Westpac, in conjunction with the Australian Government Department of Industry and Science, has released the China Resources Quarterly, which seeks to explain developments in the Chinese economy, with particular focus on its demand for resources.
The report highlights China’s weakening growth trajectory, brought about by deteriorating domestic demand, which has intersected with increasing Australian commodity supplies, causing the prices of key commodities to fall.
Below is the Executive Summary of the report, with a few charts from the body added for context:
The Chinese economy grew at a rate close to, but slightly below its potential in 2014. The general impression left by the flow of data since the previous edition of the CRQ has been underwhelming. Aggregate demand stabilised at a low level in the December quarter, following on from a poor Q3. The principal sources of the slowdown remain weakness in real estate and heavy industry, with firm exports and solid infrastructure spending providing partial offsets.
Growth in heavy industrial capacity and in mining investment both slowed significantly in 2014, with coal mining and ferrous metals smelting among the weaker segments. Outlays on utilities capex have continued to grow at a healthy pace. Investment in transport infrastructure has been running at a high level, but in terms of growth this segment appears to have peaked. Public sector capex was subdued in 2014, with only modest growth in SOE investment, centrally administered projects and a decline in off–market urban construction.
Real estate activity has been weak. From a housing perspective, weak sales turnover, high inventories and tight policy in the first three quarters of the year combined to hinder developer activity in 2014, leading to a 10.7% annual decline in starts. We anticipate some improvement in 2015, but the gradient of ascent will be modest. Dwelling prices remain under downward pressure in the vast majority of cities, although the wealthy coastal metropoli are now showing signs of stability. Accordingly, in recent editions of the Westpac MNI China Consumer Sentiment survey, households in the eastern provinces have put forward a somewhat more positive appraisal of the asset class vis–a–vis their fellow citizens who reside in the interior.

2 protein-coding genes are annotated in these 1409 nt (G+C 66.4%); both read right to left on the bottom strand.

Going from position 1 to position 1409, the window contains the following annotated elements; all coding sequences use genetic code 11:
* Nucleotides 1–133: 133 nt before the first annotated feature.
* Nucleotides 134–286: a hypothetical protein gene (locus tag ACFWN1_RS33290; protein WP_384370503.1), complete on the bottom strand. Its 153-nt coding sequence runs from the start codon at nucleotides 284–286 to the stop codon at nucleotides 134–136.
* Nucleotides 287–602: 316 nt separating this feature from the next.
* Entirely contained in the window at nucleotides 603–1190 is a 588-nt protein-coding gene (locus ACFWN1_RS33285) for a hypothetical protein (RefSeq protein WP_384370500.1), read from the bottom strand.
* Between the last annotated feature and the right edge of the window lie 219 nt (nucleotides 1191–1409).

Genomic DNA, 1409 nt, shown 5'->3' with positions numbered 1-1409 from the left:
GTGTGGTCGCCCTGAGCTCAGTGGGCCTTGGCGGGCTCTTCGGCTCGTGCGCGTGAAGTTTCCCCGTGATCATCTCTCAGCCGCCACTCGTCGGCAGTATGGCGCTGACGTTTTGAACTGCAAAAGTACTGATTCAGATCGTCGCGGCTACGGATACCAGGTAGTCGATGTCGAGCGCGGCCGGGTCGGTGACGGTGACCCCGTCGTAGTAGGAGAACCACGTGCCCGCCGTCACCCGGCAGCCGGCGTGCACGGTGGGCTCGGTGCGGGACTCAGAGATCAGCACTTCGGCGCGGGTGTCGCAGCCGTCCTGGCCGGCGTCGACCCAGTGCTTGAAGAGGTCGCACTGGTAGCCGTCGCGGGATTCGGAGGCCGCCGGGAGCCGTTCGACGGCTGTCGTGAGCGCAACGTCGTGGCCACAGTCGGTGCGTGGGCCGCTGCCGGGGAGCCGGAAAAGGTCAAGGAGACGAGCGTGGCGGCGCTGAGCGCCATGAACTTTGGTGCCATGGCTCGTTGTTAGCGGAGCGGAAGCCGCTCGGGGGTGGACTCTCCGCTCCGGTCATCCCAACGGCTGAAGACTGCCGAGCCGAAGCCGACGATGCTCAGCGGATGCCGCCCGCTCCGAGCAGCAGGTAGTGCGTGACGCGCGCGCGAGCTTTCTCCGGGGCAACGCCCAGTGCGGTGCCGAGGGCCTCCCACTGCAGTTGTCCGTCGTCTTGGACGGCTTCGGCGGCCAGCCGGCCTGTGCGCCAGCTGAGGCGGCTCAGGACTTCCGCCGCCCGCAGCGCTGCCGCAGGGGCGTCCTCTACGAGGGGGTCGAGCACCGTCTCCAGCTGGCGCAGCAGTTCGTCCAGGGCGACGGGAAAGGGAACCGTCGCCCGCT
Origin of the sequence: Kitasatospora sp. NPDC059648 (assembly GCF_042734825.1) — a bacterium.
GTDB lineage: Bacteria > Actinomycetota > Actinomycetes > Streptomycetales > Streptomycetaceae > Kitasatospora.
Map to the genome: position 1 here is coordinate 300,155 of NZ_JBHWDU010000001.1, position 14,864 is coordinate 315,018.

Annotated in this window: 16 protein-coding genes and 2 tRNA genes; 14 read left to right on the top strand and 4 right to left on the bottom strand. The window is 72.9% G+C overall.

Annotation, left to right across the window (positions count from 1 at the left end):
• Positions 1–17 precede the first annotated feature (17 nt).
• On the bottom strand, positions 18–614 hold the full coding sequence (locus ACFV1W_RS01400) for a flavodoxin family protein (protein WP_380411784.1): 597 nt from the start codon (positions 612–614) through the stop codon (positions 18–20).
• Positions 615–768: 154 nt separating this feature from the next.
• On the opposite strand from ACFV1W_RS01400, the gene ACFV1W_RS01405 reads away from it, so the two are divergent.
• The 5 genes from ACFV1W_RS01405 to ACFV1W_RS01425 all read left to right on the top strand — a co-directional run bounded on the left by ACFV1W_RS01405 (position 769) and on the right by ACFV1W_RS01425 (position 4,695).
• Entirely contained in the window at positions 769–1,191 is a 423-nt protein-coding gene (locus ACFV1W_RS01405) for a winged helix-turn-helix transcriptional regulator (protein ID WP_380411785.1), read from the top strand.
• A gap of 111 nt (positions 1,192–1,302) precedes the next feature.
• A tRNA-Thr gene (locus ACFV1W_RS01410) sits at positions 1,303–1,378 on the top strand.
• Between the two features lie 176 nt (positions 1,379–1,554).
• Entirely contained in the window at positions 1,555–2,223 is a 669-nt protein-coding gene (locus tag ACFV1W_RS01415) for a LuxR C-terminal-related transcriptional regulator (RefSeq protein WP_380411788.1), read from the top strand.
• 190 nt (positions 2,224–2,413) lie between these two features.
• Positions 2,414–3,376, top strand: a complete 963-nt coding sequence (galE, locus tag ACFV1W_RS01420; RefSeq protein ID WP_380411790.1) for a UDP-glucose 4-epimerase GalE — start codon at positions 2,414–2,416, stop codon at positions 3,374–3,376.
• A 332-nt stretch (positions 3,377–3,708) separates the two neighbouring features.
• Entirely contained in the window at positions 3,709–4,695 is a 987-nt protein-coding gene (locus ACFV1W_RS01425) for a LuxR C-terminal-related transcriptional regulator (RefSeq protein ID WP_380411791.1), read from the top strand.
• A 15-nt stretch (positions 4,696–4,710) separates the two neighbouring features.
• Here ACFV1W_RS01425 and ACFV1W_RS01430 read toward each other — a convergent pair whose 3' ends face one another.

The heavy industrial sector has continued to struggle. In contrast to the situation in the middle of last year, when rising inventories were a key inhibitor, at present the lack of end–demand growth is the immediate constraint. The growth of basic inputs consumed by construction has slowed appreciably; demand for heavy machinery is down by a third from a year ago; and producer prices continue to decline, as they have done since early 2012.
China’s exports were a rare bright spot in 2014, with a recovery in intra–Asian trade, a rebound in extra–regional emerging markets, an end to contraction in Europe and a stronger US combining to re–instate a respectable growth profile. Demand for imported raw materials has been reasonable in volume terms, but the overall import bill has been limited by sharp declines in metals, energy and certain food prices.
In terms of external finance, following on from the engineered weakness of early 2014, the exchange rate held relatively steady against the US dollar for most of the last year, while making considerable gains in trade weighted terms. Foreign reserves declined in both Q3 and Q4, despite record trade surpluses. As international financial reform proceeds, cross border financial flows are growing faster than GDP, and the private sector is taking on a greater role in the recycling of inflows.
Commodity prices exhibited considerable softness during Q4 and have remained under downward pressure essentially up to the time of writing. Lower prices have been driven largely by the increase in supply, although as noted above and throughout the CRQ, the growth in demand has, in the main, also been weak. The supply trend has been exemplified by Australia’s bulk commodity export volumes, which have increased throughout 2014 despite substantially lower prices.
The full 82-page report is available for download here.
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